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How to not kill your child

Updated on November 11, 2010

 I am a mother to a 2 1/2 year old boy. Being the new parent that I am, and the difficulties I hit with the "terrible two's", I read every book under the son, from parent psychology to Dr. Phil (which made me want to stab my brain out of my head). Regardless of all those books, NONE and I mean NONE worked with my demonic child. Love him to death, but demonic none the less. Let me give you a little background on my son:

1. He left the house early in the morning to ride his bike in nothing but a pull-up. The neighbors came knocking to say "her husband has my son and he's watching him on the corner". Imagine my panic!

2. He got into everything under the sun, so we "baby-proofed" the house, to include the refrigerator, he's figured them all out. GO BABY PROOFING!!!

3. He likes to cook himself breakfast (with the babyproofing). He scales the counter, and attempts to cook himself eggs and pancakes one morning, amazingly didn't burn or seriously injure himself.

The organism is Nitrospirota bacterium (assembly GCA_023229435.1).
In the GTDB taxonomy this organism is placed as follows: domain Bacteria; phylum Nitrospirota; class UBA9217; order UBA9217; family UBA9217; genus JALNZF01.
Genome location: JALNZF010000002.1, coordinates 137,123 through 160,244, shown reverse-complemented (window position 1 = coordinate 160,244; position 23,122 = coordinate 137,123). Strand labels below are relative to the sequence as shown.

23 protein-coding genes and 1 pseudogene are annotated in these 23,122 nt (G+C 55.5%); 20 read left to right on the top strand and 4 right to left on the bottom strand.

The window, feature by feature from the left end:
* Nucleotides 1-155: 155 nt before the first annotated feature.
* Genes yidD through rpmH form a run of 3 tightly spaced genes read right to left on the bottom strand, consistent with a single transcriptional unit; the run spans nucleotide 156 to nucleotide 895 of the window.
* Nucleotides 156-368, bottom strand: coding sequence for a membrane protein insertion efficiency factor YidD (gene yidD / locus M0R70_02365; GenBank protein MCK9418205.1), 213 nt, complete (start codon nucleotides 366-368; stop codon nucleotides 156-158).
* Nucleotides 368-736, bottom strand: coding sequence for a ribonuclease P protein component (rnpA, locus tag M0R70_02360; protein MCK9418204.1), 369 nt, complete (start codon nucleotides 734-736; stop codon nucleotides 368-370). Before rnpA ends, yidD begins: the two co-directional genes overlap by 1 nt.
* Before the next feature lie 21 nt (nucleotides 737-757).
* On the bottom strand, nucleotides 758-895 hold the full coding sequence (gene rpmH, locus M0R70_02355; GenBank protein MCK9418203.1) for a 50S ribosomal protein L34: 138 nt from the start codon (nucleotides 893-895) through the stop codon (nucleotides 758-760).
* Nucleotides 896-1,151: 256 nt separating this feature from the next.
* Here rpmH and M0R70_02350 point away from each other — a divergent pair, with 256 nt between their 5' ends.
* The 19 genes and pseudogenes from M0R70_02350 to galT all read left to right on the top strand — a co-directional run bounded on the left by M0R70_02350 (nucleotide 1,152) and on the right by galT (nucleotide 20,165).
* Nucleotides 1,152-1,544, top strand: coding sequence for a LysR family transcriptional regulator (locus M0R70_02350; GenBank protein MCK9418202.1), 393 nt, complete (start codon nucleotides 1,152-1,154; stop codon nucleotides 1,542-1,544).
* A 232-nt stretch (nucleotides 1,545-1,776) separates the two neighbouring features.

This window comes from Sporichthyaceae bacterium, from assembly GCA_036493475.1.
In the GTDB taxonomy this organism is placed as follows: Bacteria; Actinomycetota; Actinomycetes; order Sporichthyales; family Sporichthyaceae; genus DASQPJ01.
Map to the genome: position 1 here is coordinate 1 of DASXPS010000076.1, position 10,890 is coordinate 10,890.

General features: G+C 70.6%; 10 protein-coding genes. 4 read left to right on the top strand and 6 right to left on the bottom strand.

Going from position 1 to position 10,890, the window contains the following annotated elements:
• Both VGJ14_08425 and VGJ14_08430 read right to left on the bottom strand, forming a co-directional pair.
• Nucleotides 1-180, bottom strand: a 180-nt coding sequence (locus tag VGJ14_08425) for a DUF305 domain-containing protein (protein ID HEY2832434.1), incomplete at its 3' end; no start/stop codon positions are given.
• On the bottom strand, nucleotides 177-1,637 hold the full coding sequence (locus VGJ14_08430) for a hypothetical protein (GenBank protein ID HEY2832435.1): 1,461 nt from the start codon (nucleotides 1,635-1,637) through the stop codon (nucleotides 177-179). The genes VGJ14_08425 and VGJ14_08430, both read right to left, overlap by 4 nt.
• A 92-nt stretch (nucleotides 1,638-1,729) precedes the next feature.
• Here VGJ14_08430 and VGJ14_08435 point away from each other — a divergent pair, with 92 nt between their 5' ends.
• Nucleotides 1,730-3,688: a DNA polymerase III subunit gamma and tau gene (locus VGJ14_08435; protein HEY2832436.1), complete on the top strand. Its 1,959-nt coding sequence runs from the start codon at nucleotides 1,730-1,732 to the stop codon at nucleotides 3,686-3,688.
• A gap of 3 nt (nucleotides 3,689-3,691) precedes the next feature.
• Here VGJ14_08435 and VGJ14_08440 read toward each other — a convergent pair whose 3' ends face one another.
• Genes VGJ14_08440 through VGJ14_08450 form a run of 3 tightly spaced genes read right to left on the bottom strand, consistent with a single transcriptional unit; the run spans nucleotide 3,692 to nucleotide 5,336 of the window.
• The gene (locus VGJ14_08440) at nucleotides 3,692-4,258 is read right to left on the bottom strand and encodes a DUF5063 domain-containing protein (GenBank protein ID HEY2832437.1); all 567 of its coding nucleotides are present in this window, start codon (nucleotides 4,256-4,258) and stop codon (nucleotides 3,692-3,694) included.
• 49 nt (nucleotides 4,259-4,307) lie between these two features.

4. Can't take him anywhere because of the acting out, and boy oh boy, are his tantrums a force to be reckoned with.

5. He talks back, and REFUSES to listen. Reading baby book after baby book after psychology book, still doesn't listen. Taking toys away, doesn't work, schedule doesn't work, talking calmly doesn't work, yelling doesn't work. NOTHING.

So for any parents who have a difficult child, and by difficult I mean incredibly intelligent and difficult, this is for you.

So after hitting my wits end, I came up with a epiphany on how to possibly deal with my son, I started letting him do the things that older children (6 and older) would do, and to my amazement it worked miraculously.